In terms of education, you’ve taken a step beyond most writers in completing an MA in writing, and you are currently earning your PhD in English studies. Do you believe these degrees have benefited your writing as a whole? Are there aspects of writing you believe can’t be taught in the classroom?
There’s no doubt in my mind that graduate study has been good for my writing. It’s a luxury to be able to surround myself with other writers who also care deeply about their work, and it’s certainly a privilege to have this sort of exchange be my primary occupation for the past few years. With that said, there are costs. Graduate study is pretty awful for your finances, unless you have a stunning assistantship/aid package. I’m also somebody who has a hard time balancing work that has a deadline (reading assignments, papers) with writing regularly, and so I actually write and submit less than I did before I started my doctoral studies. But it’s been the right choice for me. I’m a much better writer now, I’m much better at talking about writing now, and I nurture a sort of idealistic excitement for creative writing pedagogy that I doubt I would have ever found if not for graduate school.
With that said, you don’t need a classroom for growth as a writer or meaningful exchange. You just need passionate people who want to share and learn and grow collaboratively—people who come with good intentions. And graduate school certainly doesn’t guarantee an arrangement like that.
To add to that, there are all kinds of things that you need, as a writer, that come from outside the classroom. You have to have the ability to self-start your writing, which is something I wasn’t sure I had until I took two years between finishing my MA and starting my PhD. Classrooms can teach you many things, but in my experience lasting, intrinsic motivation to write can’t be taught—at best, a classroom might inspire this, or encourage it. And while classrooms are excellent opportunities for learning about how people deal with weird power imbalances and relationships, which are great for fiction, you have to get outside of classrooms and see real people interacting in the real world about real, not-classroom things to be able to write different stories.
All of this is to say: the classroom forum is useful, but you don’t need a classroom for a forum, and classroom participation and deadlines are no replacement for participation in the world and sustained, individual engagement with writing.
Do you have any specific writers, authors, or books that inspire your work either stylistically or thematically?
I went through a huge George Saunders phase a few years back after hearing him read at DePaul. I wouldn’t say that he directly inspires my work (anymore, anyway—there was definitely a phase), but there’s something about the experience of reading his stories for the first time that is still important to me. Somehow, his work didn’t feel like a stable, unassailable artifact in the way that, say, Flannery O’Connor’s work always had. For the first time, I felt like I could be reading a piece and simultaneously empathizing with the act of authorship.
Things that I’ve read that inspire me in specific and lingering ways that immediately jump to mind: the title story of Emily Fridlund’s Catapult does a remarkable job of making the familiar unique and moving; Claire Messud’s The Woman Upstairs is stunning in its ability to tease out sedimented anger and frustration; Gwen E. Kirby’s “Shit Cassandra Saw…” tells a story I would never think to tell in a way that I find devastating; the images in Meg Day’s poetry haunt me.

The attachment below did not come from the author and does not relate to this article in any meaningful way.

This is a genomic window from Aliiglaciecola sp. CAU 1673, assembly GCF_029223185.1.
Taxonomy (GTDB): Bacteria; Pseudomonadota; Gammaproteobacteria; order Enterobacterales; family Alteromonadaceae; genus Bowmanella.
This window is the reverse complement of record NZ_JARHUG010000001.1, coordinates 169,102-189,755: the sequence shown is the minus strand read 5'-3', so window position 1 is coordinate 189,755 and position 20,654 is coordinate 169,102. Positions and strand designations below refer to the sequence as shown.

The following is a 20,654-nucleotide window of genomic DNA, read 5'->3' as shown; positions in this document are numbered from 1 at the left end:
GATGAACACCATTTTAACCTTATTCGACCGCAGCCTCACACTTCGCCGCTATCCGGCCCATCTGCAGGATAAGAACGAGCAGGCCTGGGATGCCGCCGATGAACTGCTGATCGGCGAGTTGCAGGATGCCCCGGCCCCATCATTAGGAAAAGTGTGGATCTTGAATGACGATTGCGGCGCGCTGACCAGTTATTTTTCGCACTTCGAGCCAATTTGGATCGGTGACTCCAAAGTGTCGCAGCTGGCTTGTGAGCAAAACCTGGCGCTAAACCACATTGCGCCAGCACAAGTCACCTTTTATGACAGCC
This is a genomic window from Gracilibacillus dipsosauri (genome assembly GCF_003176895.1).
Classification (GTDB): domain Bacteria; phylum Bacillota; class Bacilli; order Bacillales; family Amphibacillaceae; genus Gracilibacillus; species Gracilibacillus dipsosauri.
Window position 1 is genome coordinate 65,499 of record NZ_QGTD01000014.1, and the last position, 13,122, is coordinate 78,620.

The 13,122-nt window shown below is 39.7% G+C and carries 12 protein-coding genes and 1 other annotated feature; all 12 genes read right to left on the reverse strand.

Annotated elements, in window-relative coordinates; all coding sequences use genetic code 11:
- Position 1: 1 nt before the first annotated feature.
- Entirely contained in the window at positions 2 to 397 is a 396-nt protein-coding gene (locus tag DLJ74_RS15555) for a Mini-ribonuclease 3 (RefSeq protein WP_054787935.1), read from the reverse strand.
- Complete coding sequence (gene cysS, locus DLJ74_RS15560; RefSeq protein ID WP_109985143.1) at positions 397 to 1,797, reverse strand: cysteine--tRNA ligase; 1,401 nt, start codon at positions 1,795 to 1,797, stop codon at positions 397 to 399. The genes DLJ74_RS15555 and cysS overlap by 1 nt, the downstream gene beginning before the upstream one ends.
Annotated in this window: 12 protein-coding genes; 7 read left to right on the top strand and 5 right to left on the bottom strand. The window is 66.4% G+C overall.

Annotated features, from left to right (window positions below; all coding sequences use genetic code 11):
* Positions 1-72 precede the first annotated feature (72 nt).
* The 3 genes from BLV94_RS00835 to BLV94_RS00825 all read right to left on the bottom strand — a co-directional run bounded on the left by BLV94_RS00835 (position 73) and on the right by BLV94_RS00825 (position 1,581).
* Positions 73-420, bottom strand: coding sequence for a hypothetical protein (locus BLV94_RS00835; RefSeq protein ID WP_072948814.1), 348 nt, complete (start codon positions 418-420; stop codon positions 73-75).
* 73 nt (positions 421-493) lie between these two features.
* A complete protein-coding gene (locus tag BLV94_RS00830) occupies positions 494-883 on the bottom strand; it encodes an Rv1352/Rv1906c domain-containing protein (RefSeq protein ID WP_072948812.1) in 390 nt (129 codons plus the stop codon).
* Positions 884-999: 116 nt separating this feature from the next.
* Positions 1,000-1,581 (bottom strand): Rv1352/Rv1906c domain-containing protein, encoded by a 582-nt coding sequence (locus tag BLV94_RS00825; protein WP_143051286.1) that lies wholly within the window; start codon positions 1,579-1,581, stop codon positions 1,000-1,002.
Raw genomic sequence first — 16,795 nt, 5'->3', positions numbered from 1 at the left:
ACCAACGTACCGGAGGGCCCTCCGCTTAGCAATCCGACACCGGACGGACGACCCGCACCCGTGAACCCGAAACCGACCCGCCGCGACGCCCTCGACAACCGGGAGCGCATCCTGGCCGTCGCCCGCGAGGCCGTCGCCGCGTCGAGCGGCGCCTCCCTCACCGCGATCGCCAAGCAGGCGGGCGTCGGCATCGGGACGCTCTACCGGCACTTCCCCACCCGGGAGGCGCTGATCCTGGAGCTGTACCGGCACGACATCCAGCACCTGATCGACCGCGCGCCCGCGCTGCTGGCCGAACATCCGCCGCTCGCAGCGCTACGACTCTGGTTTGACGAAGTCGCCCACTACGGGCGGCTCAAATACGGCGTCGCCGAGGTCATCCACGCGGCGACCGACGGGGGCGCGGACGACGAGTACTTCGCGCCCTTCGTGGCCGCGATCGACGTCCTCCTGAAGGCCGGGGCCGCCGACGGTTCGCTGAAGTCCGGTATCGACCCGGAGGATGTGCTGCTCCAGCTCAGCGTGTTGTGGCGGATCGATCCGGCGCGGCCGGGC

What are you working on now?
I’m taking a theory class on transhumanism this semester, and while I knew when I enrolled that I would love it, I didn’t anticipate the way that it would energize my writing. It’s loosened up some blocked creativity, which feels amazing. Right now, I have a few stories somewhere in the first draft stage. They’re all loosely connected by the themes of dwelling, technology, and legacy—individualized approaches to the sorts of ideas we’ve been talking and reading about on a more global scale in class.
In a way, those themes could also bring us right back to “Here, There Be Dragons,” and yet I don’t think of these pieces as alike in any way.
Since we’ve grown out of a writers’ workshop, we like to ask: could you share a best—or worst—workshop experience?
Perhaps, rather than best or worst, I might give a memorable and personally important one? My first graduate workshop was a novella workshop, with the novella workshopped in halves. During the workshop session for the first half of my novella, the instructor told the class that what I had produced wasn’t a novella, and after class she asked me what I was going to do to make it work. I was terrified—I was young, I had imposter syndrome—and I stammered something incoherent about having a plan. I wrote the second half as I had intended to, and when it was my turn for round 2, the instructor began the class by saying that she’d been mistaken before. Obviously, that was gratifying. But I think most of us have stories about times that workshop was gratifying. The reason I remember and still care about this workshop has nothing to do with being right or trusting my own work, though. It’s because the experience taught me so much about the power dynamics in writing workshops—something that’s still of deep concern to me today as I research and write about creative writing pedagogy.